I take albuterol prior to exercising, too. I am not so worried about the sequencing of the meds because my pulmo doc said that they all target different receptors for various effects. But it usually works out that I don't take them within a few hours of each other except in the morning.

#6 Jane M. Martin


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04 April 2007 - 09:42 AM

Eileen is right. When taking inhalers that open the airways in different ways, acting upon different receptors, you don't have to worry about taking them close together, time-wise.

Corticosteroids, such as Flovent and Pulmicort work differently than Spiriva or Albuterol, so they don't compete with each other when it comes to grabbing onto their intended receptors. This is why many of you are on more than one medication, and the combination meds like Advair and Combivent contain more than one medication. Think of it like this: Different keys open different locks. If you're trying to get into your car, the house key won't work. Wasn't meant to.

There is a nice color poster, picturing all the inhaled meds. They are separated into their categories and looking this over can be helpful in understanding all of this. If anybody would like me to send them a copy, just email me privately with your street address and I'll send one out to you.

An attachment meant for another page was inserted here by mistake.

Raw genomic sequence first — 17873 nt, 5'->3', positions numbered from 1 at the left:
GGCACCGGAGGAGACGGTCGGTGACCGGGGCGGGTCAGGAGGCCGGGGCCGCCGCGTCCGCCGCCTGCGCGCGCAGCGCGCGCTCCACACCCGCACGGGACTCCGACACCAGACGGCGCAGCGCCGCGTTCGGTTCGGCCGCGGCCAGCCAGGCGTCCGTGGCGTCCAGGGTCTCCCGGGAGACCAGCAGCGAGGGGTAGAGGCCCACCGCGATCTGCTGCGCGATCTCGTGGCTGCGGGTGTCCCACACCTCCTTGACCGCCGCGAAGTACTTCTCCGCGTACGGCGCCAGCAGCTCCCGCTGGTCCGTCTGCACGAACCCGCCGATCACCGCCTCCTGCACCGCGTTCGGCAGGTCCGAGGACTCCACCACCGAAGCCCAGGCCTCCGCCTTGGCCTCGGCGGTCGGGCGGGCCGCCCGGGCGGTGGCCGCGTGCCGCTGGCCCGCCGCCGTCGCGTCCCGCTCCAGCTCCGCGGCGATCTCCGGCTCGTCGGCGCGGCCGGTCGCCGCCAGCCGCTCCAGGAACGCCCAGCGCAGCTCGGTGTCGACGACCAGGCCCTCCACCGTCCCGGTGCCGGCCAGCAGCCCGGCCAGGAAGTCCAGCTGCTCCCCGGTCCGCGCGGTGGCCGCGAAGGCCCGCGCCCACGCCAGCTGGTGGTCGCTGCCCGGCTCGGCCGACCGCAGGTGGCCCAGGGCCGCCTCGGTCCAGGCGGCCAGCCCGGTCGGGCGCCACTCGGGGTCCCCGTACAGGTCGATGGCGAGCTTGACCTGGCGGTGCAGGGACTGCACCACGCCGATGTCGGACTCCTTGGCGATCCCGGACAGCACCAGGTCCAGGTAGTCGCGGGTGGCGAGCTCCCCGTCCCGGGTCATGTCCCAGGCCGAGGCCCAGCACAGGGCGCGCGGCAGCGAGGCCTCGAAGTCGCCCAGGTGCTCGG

Pre-treating about 20 minutes before exercise with your albuterol does help. Athletes with asthma do that all the time.

As far as the cost of the new HFA inhalers goes, yes, that's a lot of money and too bad that the patients are being hit so hard. Any time something is new, it is more costly and the price goes down after a while. But, I know, that doesn't help right now!

Always check with your doctor about getting free samples, and ask your local community health center or social services if there are any medication assistance programs in your area. Sometimes churches have programs to help people get meds at a little or lower cost.

I hope this helps.
Jane. :D

#7 Guest_Tippy_*

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07 April 2007 - 02:53 PM

Hi all,

I hate to see yet another price increase in meds. I do not use my albuterol often since beginning Advair and Spirva ...... it makes me cough. The Advair sometimes causes me to have a rapid heart beat........ 120 or so. I've been thinking of asking my Pulmo about switching meds. ..........Tippy